Monday, January 16th, 2017 by Amanda Mayes
Slate, a type of metamorphic rock, has been quarried for centuries for use as a roofing material. It's not clear when people first realized that natural slate, due to its parallel layers, could be quarried and then split and trimmed into flat, uniform shapes and then drilled and affixed to a roof. Many examples of early slate roofs have survived in France, England, and Wales.
One of the earliest remaining examples of a slate roof, on the Saxon Chapel Stratford-on-Avon Wiltshire, England, was built during the 8th century (National Slate Association, 1977).
For hundreds of years, slate roofs were limited to geographic regions where the material could be quarried. Slate became more commonly used as a roofing material in Europe around 1850, due in part to improvements in the transportation system, which allowed slate to be more accessible to builders farther from quarrying areas.
In the Americas, archaeological evidence shows that slate was used in roofing as early as the mid-17th century in colonial Jamestown. The earliest examples of slate in the Americas were most likely imported from Wales, and due to the expense, slate roofing was rarely employed (Sweetser, 1978). Slate became more popular in roofing when the first quarries were established in the United States, as early as the 1730's near the Maryland/Pennsylvania border, and later slate was still limited until the mid-19th century due to the expense of transporting it. Once the nation's railway and canal infrastructure was established, slate's increased availability made the choice of slate feasible for more builders distant from state quarries. At about the same time, the introduction of architectural style books in the United States launched an interest in period architectural styles such as Queen Anne, Second Empire, Gothic Revival, all of which featured slate roofs (Levine, 1992).
Versatile slate roofing is now used with many exteriors - natural wood shake siding, clapboard, brick and more. A number of shades of slate are particularly complementary to stone such as limestone or river rock.
Slate's history and tradition as a roofing material make it a natural choice for cottages and homes. A solid slate roof atop a "country cottage" suggests venerable home that still stand across Europe today; from the tiny hamlets of Ireland to the remote, rugged fjords of Norway.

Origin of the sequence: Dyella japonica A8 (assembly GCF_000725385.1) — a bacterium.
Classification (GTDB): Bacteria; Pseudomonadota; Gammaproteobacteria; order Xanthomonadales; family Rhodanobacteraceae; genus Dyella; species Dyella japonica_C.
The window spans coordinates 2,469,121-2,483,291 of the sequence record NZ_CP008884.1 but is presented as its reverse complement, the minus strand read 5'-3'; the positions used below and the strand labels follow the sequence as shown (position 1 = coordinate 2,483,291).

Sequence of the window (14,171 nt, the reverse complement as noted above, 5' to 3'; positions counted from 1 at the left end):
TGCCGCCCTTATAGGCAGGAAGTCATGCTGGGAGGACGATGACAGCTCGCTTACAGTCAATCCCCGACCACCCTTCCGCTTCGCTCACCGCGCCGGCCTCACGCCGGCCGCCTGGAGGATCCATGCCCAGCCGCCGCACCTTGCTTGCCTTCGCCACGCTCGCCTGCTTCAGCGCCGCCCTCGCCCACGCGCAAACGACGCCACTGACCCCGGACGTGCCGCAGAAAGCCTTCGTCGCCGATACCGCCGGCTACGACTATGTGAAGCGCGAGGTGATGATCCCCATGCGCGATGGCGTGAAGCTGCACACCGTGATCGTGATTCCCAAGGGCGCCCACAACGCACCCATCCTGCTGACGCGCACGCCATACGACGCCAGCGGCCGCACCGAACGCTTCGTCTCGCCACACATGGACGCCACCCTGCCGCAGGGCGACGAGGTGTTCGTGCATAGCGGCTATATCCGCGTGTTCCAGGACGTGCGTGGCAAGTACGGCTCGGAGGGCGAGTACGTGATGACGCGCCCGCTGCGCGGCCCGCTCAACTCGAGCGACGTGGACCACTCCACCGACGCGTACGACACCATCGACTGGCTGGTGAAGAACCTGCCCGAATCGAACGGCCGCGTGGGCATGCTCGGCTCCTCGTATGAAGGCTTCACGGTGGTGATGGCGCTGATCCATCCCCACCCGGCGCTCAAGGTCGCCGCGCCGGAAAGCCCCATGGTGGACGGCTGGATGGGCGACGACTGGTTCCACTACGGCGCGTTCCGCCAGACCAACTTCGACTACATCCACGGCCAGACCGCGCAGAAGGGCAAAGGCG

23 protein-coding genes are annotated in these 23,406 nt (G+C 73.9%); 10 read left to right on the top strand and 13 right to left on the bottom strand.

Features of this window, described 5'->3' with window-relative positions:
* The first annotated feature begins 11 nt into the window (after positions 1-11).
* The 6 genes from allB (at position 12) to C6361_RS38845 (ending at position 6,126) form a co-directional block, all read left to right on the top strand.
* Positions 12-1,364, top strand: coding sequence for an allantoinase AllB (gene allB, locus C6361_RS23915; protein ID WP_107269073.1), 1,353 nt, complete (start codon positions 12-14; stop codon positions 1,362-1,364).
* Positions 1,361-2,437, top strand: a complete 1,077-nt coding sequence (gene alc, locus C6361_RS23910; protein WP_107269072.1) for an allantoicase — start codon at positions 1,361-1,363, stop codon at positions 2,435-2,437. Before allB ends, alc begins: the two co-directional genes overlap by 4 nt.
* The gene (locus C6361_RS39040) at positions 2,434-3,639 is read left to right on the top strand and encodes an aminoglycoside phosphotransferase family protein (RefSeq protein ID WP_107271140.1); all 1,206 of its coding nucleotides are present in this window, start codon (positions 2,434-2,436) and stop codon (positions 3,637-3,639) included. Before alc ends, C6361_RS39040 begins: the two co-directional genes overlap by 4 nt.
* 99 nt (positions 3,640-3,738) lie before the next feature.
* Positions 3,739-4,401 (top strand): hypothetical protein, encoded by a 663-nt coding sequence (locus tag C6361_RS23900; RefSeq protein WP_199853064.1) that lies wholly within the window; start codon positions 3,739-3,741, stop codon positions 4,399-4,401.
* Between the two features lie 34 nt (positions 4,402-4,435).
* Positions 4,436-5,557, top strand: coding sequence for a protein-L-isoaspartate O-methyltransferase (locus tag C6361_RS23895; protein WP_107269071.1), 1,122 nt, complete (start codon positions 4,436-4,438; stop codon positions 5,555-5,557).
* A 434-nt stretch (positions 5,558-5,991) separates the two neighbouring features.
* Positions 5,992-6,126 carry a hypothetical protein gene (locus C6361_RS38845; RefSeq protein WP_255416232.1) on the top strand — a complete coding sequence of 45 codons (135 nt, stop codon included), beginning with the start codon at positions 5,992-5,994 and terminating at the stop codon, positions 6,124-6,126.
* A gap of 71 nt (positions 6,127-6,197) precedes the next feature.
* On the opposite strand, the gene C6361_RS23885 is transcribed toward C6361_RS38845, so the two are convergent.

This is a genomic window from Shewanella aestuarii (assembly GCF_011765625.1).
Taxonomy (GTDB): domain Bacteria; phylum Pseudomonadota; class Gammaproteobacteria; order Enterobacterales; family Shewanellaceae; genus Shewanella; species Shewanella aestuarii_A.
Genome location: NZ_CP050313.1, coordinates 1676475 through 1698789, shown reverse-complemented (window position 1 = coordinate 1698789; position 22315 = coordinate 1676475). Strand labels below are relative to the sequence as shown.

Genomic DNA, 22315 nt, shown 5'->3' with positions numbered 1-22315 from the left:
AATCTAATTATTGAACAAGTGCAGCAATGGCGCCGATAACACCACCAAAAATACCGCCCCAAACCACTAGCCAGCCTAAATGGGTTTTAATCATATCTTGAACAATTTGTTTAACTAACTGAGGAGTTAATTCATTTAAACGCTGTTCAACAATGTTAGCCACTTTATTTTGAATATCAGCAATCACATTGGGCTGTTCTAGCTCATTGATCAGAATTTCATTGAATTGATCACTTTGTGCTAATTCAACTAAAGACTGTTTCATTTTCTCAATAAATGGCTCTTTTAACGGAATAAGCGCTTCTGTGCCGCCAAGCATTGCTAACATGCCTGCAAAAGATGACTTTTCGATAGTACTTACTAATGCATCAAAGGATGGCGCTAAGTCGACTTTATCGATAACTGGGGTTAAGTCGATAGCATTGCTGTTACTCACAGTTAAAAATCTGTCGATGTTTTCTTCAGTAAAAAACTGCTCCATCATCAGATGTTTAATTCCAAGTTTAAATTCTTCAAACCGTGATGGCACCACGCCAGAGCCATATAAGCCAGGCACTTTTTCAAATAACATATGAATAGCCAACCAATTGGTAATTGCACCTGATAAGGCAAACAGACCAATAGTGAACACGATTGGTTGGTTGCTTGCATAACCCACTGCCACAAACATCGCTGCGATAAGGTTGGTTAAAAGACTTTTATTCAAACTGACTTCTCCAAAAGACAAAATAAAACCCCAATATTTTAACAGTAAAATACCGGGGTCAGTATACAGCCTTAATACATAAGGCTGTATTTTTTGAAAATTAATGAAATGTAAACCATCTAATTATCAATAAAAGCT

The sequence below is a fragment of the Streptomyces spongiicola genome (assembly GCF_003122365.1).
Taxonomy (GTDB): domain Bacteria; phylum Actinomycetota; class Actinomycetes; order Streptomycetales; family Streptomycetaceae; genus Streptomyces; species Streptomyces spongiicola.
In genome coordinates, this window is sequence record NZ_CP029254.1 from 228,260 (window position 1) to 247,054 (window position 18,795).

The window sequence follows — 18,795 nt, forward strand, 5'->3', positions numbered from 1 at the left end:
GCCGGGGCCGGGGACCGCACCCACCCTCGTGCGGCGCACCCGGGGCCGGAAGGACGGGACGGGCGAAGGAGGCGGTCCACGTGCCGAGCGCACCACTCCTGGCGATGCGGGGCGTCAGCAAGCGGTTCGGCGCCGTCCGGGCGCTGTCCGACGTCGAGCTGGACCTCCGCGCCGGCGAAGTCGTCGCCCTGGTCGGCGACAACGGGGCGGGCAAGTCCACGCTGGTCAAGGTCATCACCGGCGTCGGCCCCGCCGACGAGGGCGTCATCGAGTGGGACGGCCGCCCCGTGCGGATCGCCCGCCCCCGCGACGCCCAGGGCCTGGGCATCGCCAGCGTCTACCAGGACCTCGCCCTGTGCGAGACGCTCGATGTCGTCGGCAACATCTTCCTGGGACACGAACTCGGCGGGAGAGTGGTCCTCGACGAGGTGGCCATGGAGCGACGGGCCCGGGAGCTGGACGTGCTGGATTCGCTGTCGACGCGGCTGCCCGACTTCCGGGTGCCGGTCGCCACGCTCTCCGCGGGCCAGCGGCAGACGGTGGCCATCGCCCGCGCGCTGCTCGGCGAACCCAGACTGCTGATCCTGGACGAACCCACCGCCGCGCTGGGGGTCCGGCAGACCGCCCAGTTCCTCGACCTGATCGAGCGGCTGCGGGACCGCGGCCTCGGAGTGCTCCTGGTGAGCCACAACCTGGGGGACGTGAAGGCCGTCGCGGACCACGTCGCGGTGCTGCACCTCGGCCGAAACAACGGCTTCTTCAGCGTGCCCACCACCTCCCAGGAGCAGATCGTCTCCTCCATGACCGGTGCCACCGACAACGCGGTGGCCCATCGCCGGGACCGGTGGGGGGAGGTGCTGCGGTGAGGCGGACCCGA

Some historical home styles that remain popular among builders today, such as Tudor Revival, French Manor, and Colonial Revival, often are roofed with slate, in keeping with the original home styles.
Slate has also long been used on historical styles that feature Gothic and mansard roofs and turrets, and is now used on modern home designs that incorporate such traditional features.
Just as there are many different hues of slate, there are also many moods. Primarily, slate conveys permanence; prosperity; charm, and temperature, from cool to warm, as well as style, from traditional to modern.
With its appearance as a metamorphic rock, slate imparts the stability of a solid covering meant to withstand the test of time. The historic association with slate recalls a time when homes were built to withstand generations.
On a simple stone cottage or a wood-sided home surrounded with lush greenery, slate evokes the casual old world charm of a centuries-old cottage.
On larger brick, stone, or stucco homes, slate can convey stately elegance and formidability of European manor homes, which were roofed with quiet displays of the most luxurious and challenging materials available for the purpose. Slate recalls the authority and stature associated with the Gothic flying buttresses of Ivy League campuses.
In most cases slate reads as cool, heavy, and substantial; although natural hues of slate can range from warm to cool.
The basic colors of natural slate include black, blue black, grey, blue grey, purple, green, purple-green, and red, depending on the mineral composition of the rock. In some situations, a combination of these colors is used, or variations in shade, to achieve a more interesting effect.
The look of a slate roof is by no means ordinary, which makes it a striking design feature of any home. Incorporated into new home construction, slate can provide a modern take on traditional features, and can lend subtlety to modern designs.
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